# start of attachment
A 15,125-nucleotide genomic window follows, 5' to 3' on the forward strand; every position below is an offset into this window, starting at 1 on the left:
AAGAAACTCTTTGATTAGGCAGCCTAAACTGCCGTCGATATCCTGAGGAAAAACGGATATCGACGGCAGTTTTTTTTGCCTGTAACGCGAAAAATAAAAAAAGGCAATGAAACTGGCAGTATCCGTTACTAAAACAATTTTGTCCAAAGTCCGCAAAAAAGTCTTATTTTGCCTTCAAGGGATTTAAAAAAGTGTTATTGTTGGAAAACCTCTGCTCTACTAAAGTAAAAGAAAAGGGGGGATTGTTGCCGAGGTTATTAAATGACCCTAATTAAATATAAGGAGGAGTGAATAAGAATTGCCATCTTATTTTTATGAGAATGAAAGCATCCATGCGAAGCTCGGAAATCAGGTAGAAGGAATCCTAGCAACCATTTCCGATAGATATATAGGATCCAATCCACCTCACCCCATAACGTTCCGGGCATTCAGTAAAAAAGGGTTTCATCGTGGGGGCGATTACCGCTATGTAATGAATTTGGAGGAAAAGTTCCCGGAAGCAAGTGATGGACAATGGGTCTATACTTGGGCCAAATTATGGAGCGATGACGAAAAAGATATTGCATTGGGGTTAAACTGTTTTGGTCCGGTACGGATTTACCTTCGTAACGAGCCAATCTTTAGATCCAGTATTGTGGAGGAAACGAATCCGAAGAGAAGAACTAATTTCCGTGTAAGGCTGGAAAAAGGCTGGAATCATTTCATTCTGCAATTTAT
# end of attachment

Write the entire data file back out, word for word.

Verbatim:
A 15,125-nucleotide genomic window follows, 5' to 3' on the forward strand; every position below is an offset into this window, starting at 1 on the left:
AAGAAACTCTTTGATTAGGCAGCCTAAACTGCCGTCGATATCCTGAGGAAAAACGGATATCGACGGCAGTTTTTTTTGCCTGTAACGCGAAAAATAAAAAAAGGCAATGAAACTGGCAGTATCCGTTACTAAAACAATTTTGTCCAAAGTCCGCAAAAAAGTCTTATTTTGCCTTCAAGGGATTTAAAAAAGTGTTATTGTTGGAAAACCTCTGCTCTACTAAAGTAAAAGAAAAGGGGGGATTGTTGCCGAGGTTATTAAATGACCCTAATTAAATATAAGGAGGAGTGAATAAGAATTGCCATCTTATTTTTATGAGAATGAAAGCATCCATGCGAAGCTCGGAAATCAGGTAGAAGGAATCCTAGCAACCATTTCCGATAGATATATAGGATCCAATCCACCTCACCCCATAACGTTCCGGGCATTCAGTAAAAAAGGGTTTCATCGTGGGGGCGATTACCGCTATGTAATGAATTTGGAGGAAAAGTTCCCGGAAGCAAGTGATGGACAATGGGTCTATACTTGGGCCAAATTATGGAGCGATGACGAAAAAGATATTGCATTGGGGTTAAACTGTTTTGGTCCGGTACGGATTTACCTTCGTAACGAGCCAATCTTTAGATCCAGTATTGTGGAGGAAACGAATCCGAAGAGAAGAACTAATTTCCGTGTAAGGCTGGAAAAAGGCTGGAATCATTTCATTCTGCAATTTAT